Many areas have passed tax increases to fund new housing and services. These efforts show modest success but continue to struggle against the unfavorable housing conditions that lead people to become homeless in the first place.

So where can we go from here? There are solutions to homelessness, but, in my view, these will not succeed without solving the affordable housing crisis that is the underlying cause of homelessness.

For people who are chronically homeless and have disabling conditions, permanent supportive housing is highly effective. This type of subsidised housing offers supportive services, without the requirement that people be sober or engaged in medical care. Studies show that expanding permanent supportive housing has reduced the number of people experiencing homelessness in many parts of the country.

The success of permanent supportive housing has been overshadowed by increases in people becoming newly homeless due to the lack of affordable housing. In my view, preventing and ending homelessness will require a commitment to creating housing that is affordable to all.

Margot Kushel, Professor of Medicine, University of California, San Francisco.

This article was originally published on The Conversation. Read the original article.

 
 
 
 

What's actually in the UK government’s bailout package for Transport for London?

Wood Green Underground station, north London. Image: Getty.

On 14 May, hours before London’s transport authority ran out of money, the British government agreed to a financial rescue package. Many details of that bailout – its size, the fact it was roughly two-thirds cash and one-third loan, many conditions attached – have been known about for weeks. 

But the information was filtered through spokespeople, because the exact terms of the deal had not been published. This was clearly a source of frustration for London’s mayor Sadiq Khan, who stood to take the political heat for some of the ensuing cuts (to free travel for the old or young, say), but had no way of backing up his contention that the British government made him do it.

That changed Tuesday when Transport for London published this month's board papers, which include a copy of the letter in which transport secretary Grant Shapps sets out the exact terms of the bailout deal. You can read the whole thing here, if you’re so minded, but here are the three big things revealed in the new disclosure.

Firstly, there’s some flexibility in the size of the deal. The bailout was reported to be worth £1.6 billion, significantly less than the £1.9 billion that TfL wanted. In his letter, Shapps spells it out: “To the extent that the actual funding shortfall is greater or lesser than £1.6bn then the amount of Extraordinary Grant and TfL borrowing will increase pro rata, up to a maximum of £1.9bn in aggregate or reduce pro rata accordingly”.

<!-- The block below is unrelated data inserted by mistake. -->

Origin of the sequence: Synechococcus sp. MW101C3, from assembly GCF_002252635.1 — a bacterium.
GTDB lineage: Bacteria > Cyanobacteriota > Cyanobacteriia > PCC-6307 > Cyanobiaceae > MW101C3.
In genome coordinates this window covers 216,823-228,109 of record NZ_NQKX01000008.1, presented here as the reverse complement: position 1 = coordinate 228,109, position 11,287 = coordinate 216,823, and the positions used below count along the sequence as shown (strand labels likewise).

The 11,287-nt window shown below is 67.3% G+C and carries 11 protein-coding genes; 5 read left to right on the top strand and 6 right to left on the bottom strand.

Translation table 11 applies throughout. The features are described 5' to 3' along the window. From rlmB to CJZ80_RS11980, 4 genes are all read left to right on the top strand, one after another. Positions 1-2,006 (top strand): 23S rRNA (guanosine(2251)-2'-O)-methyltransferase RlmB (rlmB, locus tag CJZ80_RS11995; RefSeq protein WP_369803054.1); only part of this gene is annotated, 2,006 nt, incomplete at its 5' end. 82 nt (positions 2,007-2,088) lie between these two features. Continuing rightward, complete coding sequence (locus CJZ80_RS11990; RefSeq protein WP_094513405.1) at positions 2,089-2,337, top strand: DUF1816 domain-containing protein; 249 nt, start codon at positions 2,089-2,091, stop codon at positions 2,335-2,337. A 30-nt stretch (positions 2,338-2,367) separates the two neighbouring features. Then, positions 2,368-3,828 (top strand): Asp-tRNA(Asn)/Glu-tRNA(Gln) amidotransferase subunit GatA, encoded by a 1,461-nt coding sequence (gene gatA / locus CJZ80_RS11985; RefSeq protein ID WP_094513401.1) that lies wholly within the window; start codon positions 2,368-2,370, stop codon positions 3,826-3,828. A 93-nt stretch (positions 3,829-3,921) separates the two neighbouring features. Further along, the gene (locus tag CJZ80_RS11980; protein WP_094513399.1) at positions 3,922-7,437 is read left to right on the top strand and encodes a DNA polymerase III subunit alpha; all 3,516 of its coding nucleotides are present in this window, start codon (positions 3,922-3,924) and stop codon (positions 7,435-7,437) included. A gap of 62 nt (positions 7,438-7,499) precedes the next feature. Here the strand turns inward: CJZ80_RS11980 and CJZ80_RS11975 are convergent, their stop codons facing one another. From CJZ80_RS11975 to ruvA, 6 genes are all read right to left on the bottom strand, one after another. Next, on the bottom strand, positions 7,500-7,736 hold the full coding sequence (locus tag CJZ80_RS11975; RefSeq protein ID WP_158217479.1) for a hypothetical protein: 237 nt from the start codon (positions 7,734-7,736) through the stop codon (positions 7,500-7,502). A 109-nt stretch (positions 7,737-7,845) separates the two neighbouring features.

To put that in English, London’s transport network will not be grinding to a halt because the government didn’t believe TfL about how much money it would need. Up to a point, the money will be available without further negotiations.

The second big takeaway from these board papers is that negotiations will be going on anyway. This bail out is meant to keep TfL rolling until 17 October; but because the agency gets around three-quarters of its revenues from fares, and because the pandemic means fares are likely to be depressed for the foreseeable future, it’s not clear what is meant to happen after that. Social distancing, the board papers note, means that the network will only be able to handle 13 to 20% of normal passenger numbers, even when every service is running.


Shapps’ letter doesn’t answer this question, but it does at least give a sense of when an answer may be forthcoming. It promises “an immediate and broad ranging government-led review of TfL’s future financial position and future financial structure”, which will publish detailed recommendations by the end of August. That will take in fares, operating efficiencies, capital expenditure, “the current fiscal devolution arrangements” – basically, everything. 

The third thing we leaned from that letter is that, to the first approximation, every change to London’s transport policy that is now being rushed through was an explicit condition of this deal. Segregated cycle lanes, pavement extensions and road closures? All in there. So are the suspension of free travel for people under 18, or free peak-hours travel for those over 60. So are increases in the level of the congestion charge.

Many of these changes may be unpopular, but we now know they are not being embraced by London’s mayor entirely on their own merit: They’re being pushed by the Department of Transport as a condition of receiving the bailout. No wonder Khan was miffed that the latter hadn’t been published.

Jonn Elledge was founding editor of CityMetric. He is on Twitter as @jonnelledge and on Facebook as JonnElledgeWrites.